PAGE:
News

Mountain View lays out $81 million plan for El Camino Real

New bike lanes, pedestrian crossings, bus stops are part of long-range plan of improvements

El Camino Real, the historic roadway that runs through more than a dozen Peninsula cities, has its share of problems as well as opportunities. It is considered dangerous for cyclists, unpleasant for pedestrians, slow for drivers and inconvenient for bus riders. Despite that, El Camino is bustling with activity, and developers seem to be falling over each other for the chance to rebuild properties lining the avenue.

A potential win-win solution has been obvious for a long time. More than 15 years ago, the nonprofit think tank Joint Venture Silicon Valley urged Peninsula cities to seize a "golden opportunity" by harnessing the demand for redevelopment to transform El Camino Real into an urban neighborhood corridor.

Slow but steady, that plan reached a major milestone in Mountain View last week, as the City Council approved a new set of guidelines for redesigning El Camino to meet its current needs. This so-called "streetscape" plan lays out $81 million in future improvements along the roadway with much of that funding expected to come from future developers.

In particular, the road map for El Camino Real calls for a series of new protected bikeways that would be built out over the next three years. At this stage, these new bike lanes would be built along about a 1.5 mile stretch from Sylvan Avenue to Castro Street. In addition, El Camino Real would be built out with three new bike and pedestrian crossings at Pettis Avenue, Bonita Avenue and Crestview Drive.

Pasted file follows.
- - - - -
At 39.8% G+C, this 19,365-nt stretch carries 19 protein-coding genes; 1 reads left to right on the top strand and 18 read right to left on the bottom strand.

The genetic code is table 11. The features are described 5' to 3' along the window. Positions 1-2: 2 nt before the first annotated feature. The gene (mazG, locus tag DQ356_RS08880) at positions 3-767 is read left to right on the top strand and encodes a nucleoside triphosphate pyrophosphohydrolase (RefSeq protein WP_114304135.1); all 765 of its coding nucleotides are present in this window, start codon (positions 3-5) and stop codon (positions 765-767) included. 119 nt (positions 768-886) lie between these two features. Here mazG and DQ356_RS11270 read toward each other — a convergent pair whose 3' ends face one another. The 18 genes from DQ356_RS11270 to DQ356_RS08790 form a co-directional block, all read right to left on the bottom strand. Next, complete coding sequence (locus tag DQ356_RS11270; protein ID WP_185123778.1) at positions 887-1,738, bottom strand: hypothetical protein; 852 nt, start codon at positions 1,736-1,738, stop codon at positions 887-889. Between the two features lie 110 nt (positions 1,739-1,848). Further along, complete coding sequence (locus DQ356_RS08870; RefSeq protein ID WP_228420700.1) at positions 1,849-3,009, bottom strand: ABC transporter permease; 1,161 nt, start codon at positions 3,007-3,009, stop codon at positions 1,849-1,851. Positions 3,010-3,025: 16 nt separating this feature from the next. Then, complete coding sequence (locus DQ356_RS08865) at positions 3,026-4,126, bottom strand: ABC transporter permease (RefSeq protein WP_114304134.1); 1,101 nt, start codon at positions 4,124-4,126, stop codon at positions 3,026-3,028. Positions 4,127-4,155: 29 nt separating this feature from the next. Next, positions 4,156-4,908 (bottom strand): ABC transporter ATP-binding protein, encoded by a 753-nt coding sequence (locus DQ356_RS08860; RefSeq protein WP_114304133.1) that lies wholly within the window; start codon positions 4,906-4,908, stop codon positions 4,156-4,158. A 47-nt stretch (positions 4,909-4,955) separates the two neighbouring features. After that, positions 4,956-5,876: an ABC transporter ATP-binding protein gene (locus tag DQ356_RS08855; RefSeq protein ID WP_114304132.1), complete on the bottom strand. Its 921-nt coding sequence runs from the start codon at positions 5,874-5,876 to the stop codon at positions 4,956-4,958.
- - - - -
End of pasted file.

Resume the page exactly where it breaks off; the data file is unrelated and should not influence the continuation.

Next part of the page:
More bike improvements could come in future years as part of street repaving performed by Caltrans or through new development projects that are submitted to the city.

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To make room for those bike improvements, city officials would not take away any of the six traffic lanes. Instead, Public Works officials say they intend to gradually remove on-street parking along El Camino Real, which would free up space for bike lanes, wider sidewalks and other upgrades. In total, city officials identified 556 parking spaces along El Camino Real that could eventually be removed.

One challenge flagged by City Council members is how bike lanes will coordinate with bus stops. This can be dangerous because bike lanes can often overlap with where bus drivers need to pull over for a passenger stop. In this situation, a bicyclist can either stop and wait for the bus, or risk trying to ride around it in traffic.

To fix this, Public Works staff say that they want to build special bus "islands" on the roadside to separate bus stops from bike lanes, but it would depend on the available space along the curbs.